James Hunt worked as a truck driver in Nebraska. On July 1, 2010, he signed an Independent Contractor Operating Agreement with Moore Brothers, a small company located in Norfolk, Nebraska.  Three years later, Hunt and Moore renewed the Agreement.  Before the second term expired, however, relations between the parties soured.  Hunt hired Attorney Jana Yocum Rine to sue Moore on his behalf.  She did so in federal court, raising a wide variety of claims, but paying little heed to the fact that the Agreements contained arbitration clauses.  Rine resisted arbitration, primarily on the theory that the clause was unenforceable as a matter of Nebraska law.  Tired of what it regarded as a flood of frivolous arguments and motions, the district court granted Moore’s motion for sanctions under 28 U.S.C. § 1927 and ordered Rine to pay Moore about $7,500.  The court later dismissed the entire action without prejudice.


The relevant part of the arbitration clauses in the Agreements reads as follows:

This Agreement and any properly adopted Addendum shall constitute the entire Agreement and understanding between us and it shall be interpreted under the laws of the State of Nebraska. … To the extent any disputes arise under this Agreement or its interpretation, we both agree to submit such disputes to final and binding arbitration before any arbitrator mutually agreed upon by both parties.

When Rine decided to take formal action on Hunt’s part, she ignored that language and filed a multi‐count complaint in federal court.  The complaint was notable only for its breadth: it accused Moore of holding Hunt in peonage in violation of 18 U.S.C. § 1581 (a criminal statute), and of violating the Racketeer Influenced and Corrupt Organizations Act (RICO), 18 U.S.C. § 1962; the federal antitrust laws, 15 U.S.C. §§ 1, 4, 14; the Illinois Employee Classification Act, 820 ILCS 185/1 et seq.; and for good measure, the Illinois tort of false representation.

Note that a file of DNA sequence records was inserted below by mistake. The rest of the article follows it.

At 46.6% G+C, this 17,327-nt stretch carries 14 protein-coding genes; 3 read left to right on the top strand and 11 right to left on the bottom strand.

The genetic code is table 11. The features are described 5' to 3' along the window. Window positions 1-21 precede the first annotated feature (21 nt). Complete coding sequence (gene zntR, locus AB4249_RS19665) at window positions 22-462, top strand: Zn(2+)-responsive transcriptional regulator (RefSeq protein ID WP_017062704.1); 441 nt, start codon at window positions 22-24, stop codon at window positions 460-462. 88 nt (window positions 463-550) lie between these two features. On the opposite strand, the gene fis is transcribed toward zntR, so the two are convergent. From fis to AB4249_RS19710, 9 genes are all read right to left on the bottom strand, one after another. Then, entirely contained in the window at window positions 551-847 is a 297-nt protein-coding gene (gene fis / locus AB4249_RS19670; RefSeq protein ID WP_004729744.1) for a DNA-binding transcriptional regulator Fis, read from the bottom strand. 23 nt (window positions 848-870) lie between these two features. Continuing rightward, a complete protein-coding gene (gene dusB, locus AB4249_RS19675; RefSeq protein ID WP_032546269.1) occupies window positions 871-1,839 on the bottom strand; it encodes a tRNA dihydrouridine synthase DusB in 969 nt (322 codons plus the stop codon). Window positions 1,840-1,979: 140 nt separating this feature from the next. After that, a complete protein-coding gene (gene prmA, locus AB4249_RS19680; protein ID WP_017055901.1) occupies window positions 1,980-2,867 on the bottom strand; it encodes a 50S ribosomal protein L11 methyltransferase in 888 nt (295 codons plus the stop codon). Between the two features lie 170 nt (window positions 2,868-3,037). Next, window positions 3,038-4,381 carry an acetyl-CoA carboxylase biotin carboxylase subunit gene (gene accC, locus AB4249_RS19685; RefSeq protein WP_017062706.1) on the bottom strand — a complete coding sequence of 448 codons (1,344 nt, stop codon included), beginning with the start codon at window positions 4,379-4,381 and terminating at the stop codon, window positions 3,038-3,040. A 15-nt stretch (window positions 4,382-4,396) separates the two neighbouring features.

The Court of Appeals, and the District Court before then, concluded that Rine had blown up a simple commercial dispute beyond all rational proportion; “This was a simple commercial dispute between Hunt and Moore, but one would never know that from reading Rine’s complaint.  She blew it up beyond all rational proportion.”

Writing for a unanimous appellate panel, Chief Justice Wood upheld the trial court’s imposition of sanctions against Rine personally as “within the district court’s broad discretion, in light of all the circumstances of this case….”